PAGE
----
Middle-aged men who drink more than 36 grams of alcohol, or two and a half US drinks per day, may speed their memory loss by up to six years later on, according to a study published. On the other hand, the study found no differences in memory and executive function in men who do not drink, former drinkers and light or moderate drinkers. Executive function deals with attention and reasoning skills in achieving a goal.

“Much of the research evidence about drinking and a relationship to memory and executive function is based on older populations,” said study author Séverine Sabia, PhD, of the University College London in the United Kingdom. “Our study focused on middle-aged participants and suggests that heavy drinking is associated with faster decline in all areas of cognitive function in men.”

The study involved 5,054 men and 2,099 women whose drinking habits were assessed three times over 10 years. A drink was considered wine, beer or liquor. Then, when the participants were an average age of 56, they took their first memory and executive function test. The tests were repeated twice over the next 10 years.

The study found that there were no differences in memory and executive function decline between men who did not drink and those who were light or moderate drinkers—those who drank less than 20 grams, or less than two US drinks per day.

Heavy drinkers showed memory and executive function declines between one-and-a-half to six years faster than those who had fewer drinks per day.
Science Daily/SOURCE :http://www.sciencedaily.com/releases/2014/01/140115172248.htm

Your memory is no video camera: It edits the past with present experiences

February 4, 2014
Science Daily/Northwestern University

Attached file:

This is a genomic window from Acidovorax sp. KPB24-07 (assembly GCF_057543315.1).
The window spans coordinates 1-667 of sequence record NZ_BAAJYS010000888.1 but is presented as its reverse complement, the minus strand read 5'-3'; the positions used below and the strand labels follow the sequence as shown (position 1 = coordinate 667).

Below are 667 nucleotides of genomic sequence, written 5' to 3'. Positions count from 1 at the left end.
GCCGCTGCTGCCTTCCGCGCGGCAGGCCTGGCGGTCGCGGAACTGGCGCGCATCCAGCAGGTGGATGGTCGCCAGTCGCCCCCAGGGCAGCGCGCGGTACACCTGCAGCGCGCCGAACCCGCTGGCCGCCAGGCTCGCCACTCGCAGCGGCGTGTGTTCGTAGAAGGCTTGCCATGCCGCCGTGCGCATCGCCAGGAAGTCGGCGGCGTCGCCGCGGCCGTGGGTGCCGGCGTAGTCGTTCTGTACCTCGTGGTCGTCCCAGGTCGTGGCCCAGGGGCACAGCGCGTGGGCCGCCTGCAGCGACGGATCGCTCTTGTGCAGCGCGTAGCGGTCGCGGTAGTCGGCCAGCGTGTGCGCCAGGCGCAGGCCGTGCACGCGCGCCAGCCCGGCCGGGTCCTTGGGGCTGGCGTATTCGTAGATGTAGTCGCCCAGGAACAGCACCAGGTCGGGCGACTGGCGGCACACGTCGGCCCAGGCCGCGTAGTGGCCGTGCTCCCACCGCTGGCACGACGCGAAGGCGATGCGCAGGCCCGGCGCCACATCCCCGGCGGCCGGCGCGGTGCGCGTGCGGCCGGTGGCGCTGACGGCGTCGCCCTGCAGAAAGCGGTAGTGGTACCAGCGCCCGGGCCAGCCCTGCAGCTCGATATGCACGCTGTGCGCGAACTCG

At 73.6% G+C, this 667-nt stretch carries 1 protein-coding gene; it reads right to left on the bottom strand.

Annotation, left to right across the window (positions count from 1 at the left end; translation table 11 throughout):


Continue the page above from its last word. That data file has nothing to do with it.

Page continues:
Your memory is a wily time traveler, plucking fragments of the present and inserting them into the past, reports a new study. In terms of accuracy, it's no video camera. Rather, memory rewrites the past with current information, updating your recollections with new experiences to aid survival. Love at first sight, for example, is more likely a trick of your memory than a Hollywood-worthy moment.

http://images.sciencedaily.com/2014/02/140204185651-large.jpg

Rather, the memory rewrites the past with current information, updating your recollections with new experiences. "When you think back to when you met your current partner, you may recall this feeling of love and euphoria," said lead author Donna Jo Bridge, a postdoctoral fellow in medical social sciences at Northwestern University Feinberg School of Medicine. "But you may be projecting your current feelings back to the original encounter with this person."

The study will be published Feb. 5 in the Journal of Neuroscience.
This the first study to show specifically how memory is faulty, and how it can insert things from the present into memories of the past when those memories are retrieved. The study shows the exact point in time when that incorrectly recalled information gets implanted into an existing memory.

To help us survive, Bridge said, our memories adapt to an ever-changing environment and help us deal with what's important now. "Our memory is not like a video camera," Bridge said. "Your memory reframes and edits events to create a story to fit your current world. It's built to be current."

All that editing happens in the hippocampus, the new study found. The hippocampus, in this function, is the memory's equivalent of a film editor and special effects team.
Science Daily/SOURCE :http://www.sciencedaily.com/releases/2014/02/140204185651.htm

Why does the brain remember dreams?

February 17, 2014
Science Daily/INSERM (Institut national de la santé et de la recherche médicale)